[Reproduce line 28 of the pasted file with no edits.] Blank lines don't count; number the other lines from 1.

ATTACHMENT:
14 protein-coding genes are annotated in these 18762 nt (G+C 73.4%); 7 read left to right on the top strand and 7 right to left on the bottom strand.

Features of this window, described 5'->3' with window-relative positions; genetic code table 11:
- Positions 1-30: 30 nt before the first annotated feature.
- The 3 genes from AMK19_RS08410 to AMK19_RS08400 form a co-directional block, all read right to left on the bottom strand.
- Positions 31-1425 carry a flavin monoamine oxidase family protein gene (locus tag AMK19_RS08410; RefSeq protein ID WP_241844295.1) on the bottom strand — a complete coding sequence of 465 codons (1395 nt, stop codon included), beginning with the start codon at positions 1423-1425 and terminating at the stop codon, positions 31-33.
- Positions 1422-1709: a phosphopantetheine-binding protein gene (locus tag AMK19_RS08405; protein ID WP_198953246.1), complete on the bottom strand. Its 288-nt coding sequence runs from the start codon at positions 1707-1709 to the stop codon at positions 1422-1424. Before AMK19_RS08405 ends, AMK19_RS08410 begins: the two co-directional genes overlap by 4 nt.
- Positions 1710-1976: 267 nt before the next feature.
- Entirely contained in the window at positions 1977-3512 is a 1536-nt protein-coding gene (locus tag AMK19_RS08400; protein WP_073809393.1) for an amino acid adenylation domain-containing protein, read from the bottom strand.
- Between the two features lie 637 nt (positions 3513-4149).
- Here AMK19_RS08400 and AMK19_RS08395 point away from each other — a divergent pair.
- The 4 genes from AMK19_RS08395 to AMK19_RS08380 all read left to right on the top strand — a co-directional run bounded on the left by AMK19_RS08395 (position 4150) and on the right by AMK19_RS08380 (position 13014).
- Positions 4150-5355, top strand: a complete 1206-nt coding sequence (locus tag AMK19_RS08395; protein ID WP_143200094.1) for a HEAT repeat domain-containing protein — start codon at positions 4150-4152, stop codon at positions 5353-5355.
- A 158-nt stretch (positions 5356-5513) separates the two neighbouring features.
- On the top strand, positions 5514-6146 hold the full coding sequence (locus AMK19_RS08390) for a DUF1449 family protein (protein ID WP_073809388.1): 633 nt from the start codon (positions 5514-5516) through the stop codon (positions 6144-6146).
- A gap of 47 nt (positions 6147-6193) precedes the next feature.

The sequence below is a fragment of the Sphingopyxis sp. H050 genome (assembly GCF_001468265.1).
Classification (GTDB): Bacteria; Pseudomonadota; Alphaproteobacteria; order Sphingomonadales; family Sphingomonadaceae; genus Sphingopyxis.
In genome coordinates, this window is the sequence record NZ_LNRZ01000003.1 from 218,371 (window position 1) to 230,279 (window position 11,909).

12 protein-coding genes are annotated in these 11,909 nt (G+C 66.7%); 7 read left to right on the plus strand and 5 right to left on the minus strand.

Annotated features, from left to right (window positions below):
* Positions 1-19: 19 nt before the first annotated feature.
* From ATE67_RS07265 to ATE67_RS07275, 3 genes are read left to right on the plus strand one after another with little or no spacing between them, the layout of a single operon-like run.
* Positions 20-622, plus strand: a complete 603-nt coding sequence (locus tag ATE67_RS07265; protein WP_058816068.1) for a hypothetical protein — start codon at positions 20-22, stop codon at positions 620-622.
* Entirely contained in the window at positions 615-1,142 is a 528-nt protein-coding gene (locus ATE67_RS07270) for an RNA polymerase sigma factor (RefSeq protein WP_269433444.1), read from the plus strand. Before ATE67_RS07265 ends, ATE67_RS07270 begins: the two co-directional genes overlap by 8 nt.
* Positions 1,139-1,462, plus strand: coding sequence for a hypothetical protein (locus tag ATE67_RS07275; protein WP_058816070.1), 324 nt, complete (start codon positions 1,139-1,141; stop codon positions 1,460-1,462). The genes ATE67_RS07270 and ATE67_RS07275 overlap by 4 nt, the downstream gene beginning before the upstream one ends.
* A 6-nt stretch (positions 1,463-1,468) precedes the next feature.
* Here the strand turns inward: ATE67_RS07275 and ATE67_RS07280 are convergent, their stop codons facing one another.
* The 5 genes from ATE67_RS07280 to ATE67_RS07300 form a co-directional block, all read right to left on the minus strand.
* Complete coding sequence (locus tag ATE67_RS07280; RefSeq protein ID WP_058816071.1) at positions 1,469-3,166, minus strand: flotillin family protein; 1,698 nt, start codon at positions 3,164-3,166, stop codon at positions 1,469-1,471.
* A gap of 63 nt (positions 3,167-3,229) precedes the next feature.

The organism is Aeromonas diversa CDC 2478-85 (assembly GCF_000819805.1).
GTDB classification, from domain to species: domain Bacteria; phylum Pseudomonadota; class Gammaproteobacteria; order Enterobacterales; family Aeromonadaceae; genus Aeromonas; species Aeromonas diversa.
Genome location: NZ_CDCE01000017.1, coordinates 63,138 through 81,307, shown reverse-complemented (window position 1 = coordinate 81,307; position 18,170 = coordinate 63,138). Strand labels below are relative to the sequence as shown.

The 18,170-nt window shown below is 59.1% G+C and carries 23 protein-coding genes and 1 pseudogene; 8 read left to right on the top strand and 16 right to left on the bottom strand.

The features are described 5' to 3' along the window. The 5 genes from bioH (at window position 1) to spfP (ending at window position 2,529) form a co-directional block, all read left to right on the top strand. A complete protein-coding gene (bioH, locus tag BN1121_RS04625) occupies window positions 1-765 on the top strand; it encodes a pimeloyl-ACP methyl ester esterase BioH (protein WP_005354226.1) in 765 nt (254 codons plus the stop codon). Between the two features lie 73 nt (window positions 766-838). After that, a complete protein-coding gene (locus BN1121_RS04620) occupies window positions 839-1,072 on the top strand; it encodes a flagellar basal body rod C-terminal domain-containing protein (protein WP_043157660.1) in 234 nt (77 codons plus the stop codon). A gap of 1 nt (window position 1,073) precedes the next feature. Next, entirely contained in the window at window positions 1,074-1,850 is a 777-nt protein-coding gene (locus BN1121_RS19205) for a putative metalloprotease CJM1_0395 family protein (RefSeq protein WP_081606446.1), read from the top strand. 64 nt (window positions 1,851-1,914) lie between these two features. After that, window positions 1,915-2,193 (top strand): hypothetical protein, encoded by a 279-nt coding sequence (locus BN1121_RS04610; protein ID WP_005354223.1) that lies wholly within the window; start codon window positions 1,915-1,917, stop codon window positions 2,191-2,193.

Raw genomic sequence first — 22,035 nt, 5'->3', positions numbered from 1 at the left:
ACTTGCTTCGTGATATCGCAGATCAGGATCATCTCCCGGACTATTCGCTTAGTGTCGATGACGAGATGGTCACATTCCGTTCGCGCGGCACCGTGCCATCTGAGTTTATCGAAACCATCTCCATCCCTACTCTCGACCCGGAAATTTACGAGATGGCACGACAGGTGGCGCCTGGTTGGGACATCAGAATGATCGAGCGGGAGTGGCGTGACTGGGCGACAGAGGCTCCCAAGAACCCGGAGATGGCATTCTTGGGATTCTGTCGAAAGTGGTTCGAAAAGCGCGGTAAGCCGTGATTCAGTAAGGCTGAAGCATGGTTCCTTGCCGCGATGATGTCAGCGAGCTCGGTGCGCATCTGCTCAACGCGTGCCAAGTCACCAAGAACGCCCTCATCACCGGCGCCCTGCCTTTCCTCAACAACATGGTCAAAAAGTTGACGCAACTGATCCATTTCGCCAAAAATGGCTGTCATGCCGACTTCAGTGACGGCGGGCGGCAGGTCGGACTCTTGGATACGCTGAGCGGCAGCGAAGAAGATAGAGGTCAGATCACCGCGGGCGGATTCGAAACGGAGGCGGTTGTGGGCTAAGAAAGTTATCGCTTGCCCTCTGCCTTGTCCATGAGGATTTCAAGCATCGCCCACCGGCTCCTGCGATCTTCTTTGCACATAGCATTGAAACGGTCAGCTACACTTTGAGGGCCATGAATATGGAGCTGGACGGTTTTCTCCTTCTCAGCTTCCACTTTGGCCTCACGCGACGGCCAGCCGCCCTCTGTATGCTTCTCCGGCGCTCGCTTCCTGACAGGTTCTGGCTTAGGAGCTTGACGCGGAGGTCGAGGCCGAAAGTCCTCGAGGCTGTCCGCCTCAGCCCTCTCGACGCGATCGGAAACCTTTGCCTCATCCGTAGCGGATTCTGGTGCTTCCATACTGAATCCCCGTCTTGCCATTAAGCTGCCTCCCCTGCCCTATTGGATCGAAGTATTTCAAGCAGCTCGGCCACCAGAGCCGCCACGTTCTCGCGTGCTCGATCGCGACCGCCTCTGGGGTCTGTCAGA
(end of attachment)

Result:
* The 5 genes from ATE67_RS07280 to ATE67_RS07300 form a co-directional block, all read right to left on the minus strand.